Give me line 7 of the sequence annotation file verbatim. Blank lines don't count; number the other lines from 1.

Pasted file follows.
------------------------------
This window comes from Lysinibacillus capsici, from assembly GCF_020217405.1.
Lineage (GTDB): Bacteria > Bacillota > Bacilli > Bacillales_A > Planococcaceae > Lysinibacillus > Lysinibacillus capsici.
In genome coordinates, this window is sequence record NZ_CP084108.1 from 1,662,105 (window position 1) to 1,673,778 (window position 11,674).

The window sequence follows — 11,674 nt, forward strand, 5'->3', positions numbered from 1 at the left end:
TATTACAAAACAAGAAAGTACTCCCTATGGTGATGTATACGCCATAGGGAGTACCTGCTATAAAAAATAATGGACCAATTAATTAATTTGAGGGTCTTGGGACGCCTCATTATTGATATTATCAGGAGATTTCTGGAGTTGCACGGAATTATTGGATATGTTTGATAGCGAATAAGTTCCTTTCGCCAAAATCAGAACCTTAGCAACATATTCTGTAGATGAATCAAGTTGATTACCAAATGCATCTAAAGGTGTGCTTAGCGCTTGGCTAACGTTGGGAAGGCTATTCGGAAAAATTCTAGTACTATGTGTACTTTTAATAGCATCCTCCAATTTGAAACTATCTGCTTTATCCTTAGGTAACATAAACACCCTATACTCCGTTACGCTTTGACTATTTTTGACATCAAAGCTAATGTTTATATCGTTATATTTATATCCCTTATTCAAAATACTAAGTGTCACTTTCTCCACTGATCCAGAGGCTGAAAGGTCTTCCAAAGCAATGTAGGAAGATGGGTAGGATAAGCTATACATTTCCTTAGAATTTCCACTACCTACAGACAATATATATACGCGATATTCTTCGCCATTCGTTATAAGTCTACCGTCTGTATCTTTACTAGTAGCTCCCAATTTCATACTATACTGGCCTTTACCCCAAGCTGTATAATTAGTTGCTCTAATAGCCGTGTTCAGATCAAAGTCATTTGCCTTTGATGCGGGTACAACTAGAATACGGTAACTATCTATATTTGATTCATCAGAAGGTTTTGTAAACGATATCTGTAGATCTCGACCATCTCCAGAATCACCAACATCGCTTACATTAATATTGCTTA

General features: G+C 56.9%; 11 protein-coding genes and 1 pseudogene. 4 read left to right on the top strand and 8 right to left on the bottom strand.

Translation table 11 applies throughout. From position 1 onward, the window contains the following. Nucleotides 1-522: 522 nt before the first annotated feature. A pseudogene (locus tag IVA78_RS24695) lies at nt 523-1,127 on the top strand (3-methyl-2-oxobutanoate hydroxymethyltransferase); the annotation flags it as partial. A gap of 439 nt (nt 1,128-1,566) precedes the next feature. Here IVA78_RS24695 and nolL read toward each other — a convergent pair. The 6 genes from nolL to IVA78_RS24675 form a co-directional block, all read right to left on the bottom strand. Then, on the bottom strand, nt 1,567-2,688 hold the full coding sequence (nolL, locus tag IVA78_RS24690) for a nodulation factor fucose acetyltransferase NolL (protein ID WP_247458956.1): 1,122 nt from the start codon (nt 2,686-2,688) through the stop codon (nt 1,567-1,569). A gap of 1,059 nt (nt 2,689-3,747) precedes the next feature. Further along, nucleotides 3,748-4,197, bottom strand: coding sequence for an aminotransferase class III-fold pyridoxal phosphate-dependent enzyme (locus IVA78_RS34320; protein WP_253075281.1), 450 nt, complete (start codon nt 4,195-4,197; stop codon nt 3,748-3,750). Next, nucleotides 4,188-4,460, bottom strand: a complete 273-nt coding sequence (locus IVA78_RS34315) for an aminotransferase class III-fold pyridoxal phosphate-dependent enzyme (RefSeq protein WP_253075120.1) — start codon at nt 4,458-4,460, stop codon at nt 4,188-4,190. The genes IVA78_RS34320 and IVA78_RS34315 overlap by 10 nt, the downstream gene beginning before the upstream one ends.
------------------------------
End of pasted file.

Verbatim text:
Translation table 11 applies throughout. From position 1 onward, the window contains the following. Nucleotides 1-522: 522 nt before the first annotated feature. A pseudogene (locus tag IVA78_RS24695) lies at nt 523-1,127 on the top strand (3-methyl-2-oxobutanoate hydroxymethyltransferase); the annotation flags it as partial. A gap of 439 nt (nt 1,128-1,566) precedes the next feature. Here IVA78_RS24695 and nolL read toward each other — a convergent pair. The 6 genes from nolL to IVA78_RS24675 form a co-directional block, all read right to left on the bottom strand. Then, on the bottom strand, nt 1,567-2,688 hold the full coding sequence (nolL, locus tag IVA78_RS24690) for a nodulation factor fucose acetyltransferase NolL (protein ID WP_247458956.1): 1,122 nt from the start codon (nt 2,686-2,688) through the stop codon (nt 1,567-1,569). A gap of 1,059 nt (nt 2,689-3,747) precedes the next feature. Further along, nucleotides 3,748-4,197, bottom strand: coding sequence for an aminotransferase class III-fold pyridoxal phosphate-dependent enzyme (locus IVA78_RS34320; protein WP_253075281.1), 450 nt, complete (start codon nt 4,195-4,197; stop codon nt 3,748-3,750). Next, nucleotides 4,188-4,460, bottom strand: a complete 273-nt coding sequence (locus IVA78_RS34315) for an aminotransferase class III-fold pyridoxal phosphate-dependent enzyme (RefSeq protein WP_253075120.1) — start codon at nt 4,458-4,460, stop codon at nt 4,188-4,190. The genes IVA78_RS34320 and IVA78_RS34315 overlap by 10 nt, the downstream gene beginning before the upstream one ends.